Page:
Liberal Democrat conference voted on Saturday for a motion criticising employment support allowance and Atos work capability assessments. In addition they passed an amendment to the motion which contained much more interesting statements. Page 20 of Conference Extra [PDF] gives details of amendment one for motion F6.
This amendment means that LibDems oppose limiting ESA to one year for those that have made national insurance contributions, demand that people with “serious and uncontrollable life-threatening conditions” are given unconditional support instead of having to attend work-focussed interviews, and are in favour of giving legal help to those appealing against being declared fit to work. They also want Atos to be forced to improve their performance, and in future, for the role of assessing people as fit for work or not to be carried out by government or non-profit groups.
While this has come late in the day, the Welfare Reform Bill has not yet been passed by the House of Lords and so now that the LibDems have adopted this motion and amendment I am hopeful that LibDem peers might oppose aspects of the bill that conflict with it and either amend the bill or send it back to the house of commons to start again. I don’t know how binding this motion is on the LibDem peers but their previous stance does not have the backing of the party. In fact, when this motion was voted on there were very few people that voted against it at all.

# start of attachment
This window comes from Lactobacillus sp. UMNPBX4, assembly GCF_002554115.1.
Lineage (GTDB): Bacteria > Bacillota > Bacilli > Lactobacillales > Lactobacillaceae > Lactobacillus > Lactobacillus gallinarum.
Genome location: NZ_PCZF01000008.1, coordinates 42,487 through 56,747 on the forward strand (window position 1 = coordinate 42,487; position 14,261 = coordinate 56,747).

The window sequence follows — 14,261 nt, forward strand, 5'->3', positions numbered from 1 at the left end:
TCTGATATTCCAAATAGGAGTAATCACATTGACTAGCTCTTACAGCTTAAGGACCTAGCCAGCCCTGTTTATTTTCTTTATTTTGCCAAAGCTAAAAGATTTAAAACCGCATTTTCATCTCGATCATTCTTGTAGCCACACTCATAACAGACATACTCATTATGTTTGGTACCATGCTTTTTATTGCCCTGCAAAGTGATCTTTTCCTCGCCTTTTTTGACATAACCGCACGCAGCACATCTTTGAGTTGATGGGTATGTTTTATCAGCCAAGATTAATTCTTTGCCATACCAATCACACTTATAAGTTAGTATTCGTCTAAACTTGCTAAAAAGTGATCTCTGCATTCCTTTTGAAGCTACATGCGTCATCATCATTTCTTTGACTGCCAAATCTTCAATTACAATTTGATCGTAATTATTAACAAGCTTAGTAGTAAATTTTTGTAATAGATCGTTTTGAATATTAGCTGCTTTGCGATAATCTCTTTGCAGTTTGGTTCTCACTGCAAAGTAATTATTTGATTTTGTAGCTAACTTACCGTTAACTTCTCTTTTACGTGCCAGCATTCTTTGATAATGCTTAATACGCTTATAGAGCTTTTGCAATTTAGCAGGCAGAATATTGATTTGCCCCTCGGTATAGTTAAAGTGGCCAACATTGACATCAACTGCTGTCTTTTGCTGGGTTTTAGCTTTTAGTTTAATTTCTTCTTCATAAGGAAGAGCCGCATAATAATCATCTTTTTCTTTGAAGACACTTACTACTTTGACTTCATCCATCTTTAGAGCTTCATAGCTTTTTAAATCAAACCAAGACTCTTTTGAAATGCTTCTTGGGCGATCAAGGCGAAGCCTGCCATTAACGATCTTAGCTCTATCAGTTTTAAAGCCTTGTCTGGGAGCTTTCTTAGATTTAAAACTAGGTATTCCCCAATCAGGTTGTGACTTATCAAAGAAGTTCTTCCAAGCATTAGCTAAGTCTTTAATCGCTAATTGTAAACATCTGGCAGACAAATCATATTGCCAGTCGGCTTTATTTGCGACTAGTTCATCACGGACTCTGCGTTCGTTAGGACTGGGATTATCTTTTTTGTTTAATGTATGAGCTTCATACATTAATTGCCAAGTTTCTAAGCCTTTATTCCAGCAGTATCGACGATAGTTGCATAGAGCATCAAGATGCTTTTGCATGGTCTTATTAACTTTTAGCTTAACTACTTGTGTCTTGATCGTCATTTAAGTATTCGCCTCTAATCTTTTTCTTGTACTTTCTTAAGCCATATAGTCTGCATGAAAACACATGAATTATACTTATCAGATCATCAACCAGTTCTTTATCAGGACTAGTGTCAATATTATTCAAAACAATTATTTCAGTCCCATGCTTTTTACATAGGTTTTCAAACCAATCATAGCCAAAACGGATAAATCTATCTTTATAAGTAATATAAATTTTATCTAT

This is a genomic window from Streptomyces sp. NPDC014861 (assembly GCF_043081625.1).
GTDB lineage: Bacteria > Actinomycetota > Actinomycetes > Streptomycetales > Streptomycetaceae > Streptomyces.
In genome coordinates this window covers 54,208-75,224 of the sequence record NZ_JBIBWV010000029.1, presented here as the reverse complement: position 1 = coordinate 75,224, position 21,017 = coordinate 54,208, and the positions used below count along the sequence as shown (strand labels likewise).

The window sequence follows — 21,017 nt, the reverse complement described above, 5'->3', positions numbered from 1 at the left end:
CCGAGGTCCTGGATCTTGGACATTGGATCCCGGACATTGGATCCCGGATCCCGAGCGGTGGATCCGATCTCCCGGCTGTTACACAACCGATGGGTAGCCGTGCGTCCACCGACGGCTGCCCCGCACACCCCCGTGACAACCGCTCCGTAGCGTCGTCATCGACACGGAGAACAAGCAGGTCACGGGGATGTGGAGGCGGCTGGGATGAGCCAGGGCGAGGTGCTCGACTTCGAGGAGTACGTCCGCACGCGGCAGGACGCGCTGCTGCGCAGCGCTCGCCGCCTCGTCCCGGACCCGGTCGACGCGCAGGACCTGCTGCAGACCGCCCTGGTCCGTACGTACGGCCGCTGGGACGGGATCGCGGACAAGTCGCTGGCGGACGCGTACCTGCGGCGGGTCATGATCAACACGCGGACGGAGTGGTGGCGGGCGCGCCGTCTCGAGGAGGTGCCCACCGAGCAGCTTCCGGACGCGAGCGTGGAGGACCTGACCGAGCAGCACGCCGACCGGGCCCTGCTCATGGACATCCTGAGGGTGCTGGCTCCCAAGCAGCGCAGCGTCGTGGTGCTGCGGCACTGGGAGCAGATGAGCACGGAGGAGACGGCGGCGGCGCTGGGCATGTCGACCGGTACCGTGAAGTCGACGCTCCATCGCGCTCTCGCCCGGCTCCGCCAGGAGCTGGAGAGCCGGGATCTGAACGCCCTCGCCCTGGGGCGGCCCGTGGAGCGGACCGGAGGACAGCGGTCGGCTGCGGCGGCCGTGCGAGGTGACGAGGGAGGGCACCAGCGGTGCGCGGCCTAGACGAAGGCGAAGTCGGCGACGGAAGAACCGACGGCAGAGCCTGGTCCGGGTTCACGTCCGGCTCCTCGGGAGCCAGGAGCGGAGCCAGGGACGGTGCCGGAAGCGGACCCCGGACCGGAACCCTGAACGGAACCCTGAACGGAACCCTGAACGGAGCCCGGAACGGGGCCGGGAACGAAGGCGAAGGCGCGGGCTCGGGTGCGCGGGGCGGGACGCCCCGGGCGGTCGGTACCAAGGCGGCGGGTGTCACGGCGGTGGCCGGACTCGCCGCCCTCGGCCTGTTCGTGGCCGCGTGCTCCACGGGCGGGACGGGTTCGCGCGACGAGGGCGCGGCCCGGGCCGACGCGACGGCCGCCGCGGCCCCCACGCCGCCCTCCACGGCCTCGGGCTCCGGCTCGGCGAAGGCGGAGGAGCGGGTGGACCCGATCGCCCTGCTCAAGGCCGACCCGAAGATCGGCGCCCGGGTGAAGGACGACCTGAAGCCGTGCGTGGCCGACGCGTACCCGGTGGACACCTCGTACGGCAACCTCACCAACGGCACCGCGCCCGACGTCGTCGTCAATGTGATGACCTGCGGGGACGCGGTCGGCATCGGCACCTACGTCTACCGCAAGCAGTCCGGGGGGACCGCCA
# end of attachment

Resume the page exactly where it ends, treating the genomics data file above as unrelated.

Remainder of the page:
There were some excellent speeches in favour of this motion and amendment and I have uploaded some of the best to Youtube – see further down. You can also view the whole afternoon’s proceedings on iPlayer for a limited time. The motion was originally written by George Potter who contacted a few different people for help. In his speech he used Sue Marsh of Diary of a Benefit Scrounger as his main example.
However, it’s not all good news. Many LibDems wanted to debate the governments plans for the NHS in the Health and Social Care Bill, also waiting to pass through the Lords. They held a vote on whether or not to debate and vote on the bill during the conference. The vote was 235 in favour of debating it versus 183 against, but unfortunately they needed a two thirds majority to win and so the bill will not be debated. This means that the Health and Social Care Bill will still go through the house of Lords with LibDem support although it might just about be possible to stop it if all the cross-bench peers vote against.
Nick Clegg and Simon Hughes spoke during the opening of the conference and talked about opposing ruthless and extreme right-wing policies that the Conservatives are pushing through. They seem to think that they can win back support by opposing the Tories. I think they are wrong. The biggest things that they needed to stop were the cuts to welfare and the massive changes to the NHS, and before that, the scrapping of funding for universities and the introduction of huge tuition fees. I think it’s too late for the LibDems. They don’t seem to have noticed.